Eileen Goltz

Eileen Goltz

Eileen Goltz is a freelance kosher food writer who was born and raised in the Chicago area. She graduated from Indiana University and the Cordon Bleu Cooking School in Paris. She lectures on various food-related topics across the U.S. and Canada and writes weekly columns for the Chicago Jewish News, kosher.com and the OU Shabbat Shalom Website. She is the author of the Perfectly Pareve Cookbook (Feldheim) and is a contributing writer for the Chicken Soup for the Soul Book Group, Chicago Sun Times, Detroit Free Press and Woman’s World Magazine. Eileen’s has her own blog, "Cuisine by Eileen."

Father’s Day

July 29, 2015, by

SLICE OF LIFE BY EILEEN GOLTZ Growing up the only time my dad cooked was when it was barbeque time. This is not to say that my dad was a good barbeque-er but rather, he was an enthusiastic barbequer who always surprised us with how he always managed to come within an inch of incinerating

Cold (Fruit) Soups

July 29, 2015, by

SLICE OF LIFE BY EILEEN GOLTZ Every year around this time I start getting calls for cold soups. Could be the 100+ temperatures we’re getting, could be the plethora of melons and berries that are so cheap it’s almost a crime not to buy them or even just because its summer and getting creative with

Slice of Life: Nuts by Eileen Goltz

January 22, 2015, by

We watch a lot of basketball and football in our house. Okay, to be truthful, I feed a lot of people who watch football and basketball in our house. There are the usual chips and dips and sandwiches but every now and then, when I’m feeling like I want to get a bit more creative I make candied

Slice of Life: Second-to-None Sides

January 7, 2015, by

More often than not the side dish can become the star of the meal. Whether you’re an empty nester or you’ve got your entire family scheduled to arrive in a couple of hours – these simple and scrumptious recipes are sure to be a hit. PASTRAMI BRUSSEL SPROUTS (meat) 6 slices of pastrami 2 lbs. Brussels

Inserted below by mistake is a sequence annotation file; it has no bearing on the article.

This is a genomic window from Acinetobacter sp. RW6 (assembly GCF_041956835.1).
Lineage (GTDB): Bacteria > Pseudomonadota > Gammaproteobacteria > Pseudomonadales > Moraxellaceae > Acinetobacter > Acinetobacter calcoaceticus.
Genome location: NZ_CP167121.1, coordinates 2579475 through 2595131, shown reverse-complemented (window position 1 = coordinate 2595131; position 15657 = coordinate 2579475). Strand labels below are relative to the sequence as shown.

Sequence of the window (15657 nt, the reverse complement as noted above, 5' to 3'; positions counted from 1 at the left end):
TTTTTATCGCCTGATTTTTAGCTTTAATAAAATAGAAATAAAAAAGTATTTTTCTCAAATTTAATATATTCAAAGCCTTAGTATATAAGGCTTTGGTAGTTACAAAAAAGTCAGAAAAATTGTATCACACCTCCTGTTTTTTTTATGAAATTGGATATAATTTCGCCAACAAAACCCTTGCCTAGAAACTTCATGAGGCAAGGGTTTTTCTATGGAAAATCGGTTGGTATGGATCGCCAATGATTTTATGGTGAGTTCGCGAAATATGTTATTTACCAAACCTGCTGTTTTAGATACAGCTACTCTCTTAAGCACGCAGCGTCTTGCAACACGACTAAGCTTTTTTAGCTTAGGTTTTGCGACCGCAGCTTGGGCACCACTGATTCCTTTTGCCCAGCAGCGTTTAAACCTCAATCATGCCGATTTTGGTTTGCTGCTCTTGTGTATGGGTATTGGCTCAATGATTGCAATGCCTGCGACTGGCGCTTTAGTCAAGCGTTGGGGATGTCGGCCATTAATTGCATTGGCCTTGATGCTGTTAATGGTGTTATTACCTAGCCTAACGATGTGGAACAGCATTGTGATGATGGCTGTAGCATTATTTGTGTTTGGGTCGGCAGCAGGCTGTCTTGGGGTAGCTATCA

Slice of Life: Chicken Salad

December 24, 2014, by

This time of year there is always plenty of food to go around, in fact what kind of party would it be if there weren’t leftovers? Slices of turkey, chicken and even a bit of roast are sure to end up in everyone’s refrigerator. Turning leftovers into “planned-overs” is sort of a specialty of mine,

Slice of Life: “C” is for Chanukah Cookie

December 10, 2014, by

Chanukah and cookies are two words that always seem to go together (along with latkes and sufganyot, of course). We all have family favorites that, if not served, will cause a minor thermonuclear meltdown by those expecting them. While my chocolate chip cookies and mud bars never fail to make an appearance I try, every

Slice of Life: Mac & Cheese

December 4, 2014, by

Regardless of how old my kids get, mac & cheese is still one of the first things they want me to make when they are hungry. And to tell the truth, I kind of like it too. For most, mac & cheese is a “made from a box” kind of dish. While those pre-packaged, ready-made,

Slice of Life: Root, Root, Root for the Veggies

November 10, 2014, by

It’s a scientific fact that no matter how much food you make for your large family gatherings (Thanksgiving alert!) you’ll have too much. This anomaly is, of course, directly related to our constant application of the “law of company’s coming” theory. The theory states that no matter what we do, something will burn, we will

Slice of Life: Vive le French Toast

November 6, 2014, by

Jews have a habit of incorporating the foods of the counties they’ve found themselves in to accommodate the laws of kashruth. So it’s not surprising that many of the foods we eat have names associated with a specific country. However, many have absolutely nothing to do with the county tied to their name. Danish don’t

Slice of Life: Don’t Sell These Ribs Short

October 29, 2014, by

Like many, my family has cut down on red meat consumption. However, every now and then the need for beef overcomes my self-discipline I give in to my craving and head right for the ribs. No, I’m not talking about putting them in a cholent, but beef ribs as a standalone main course. Typically I

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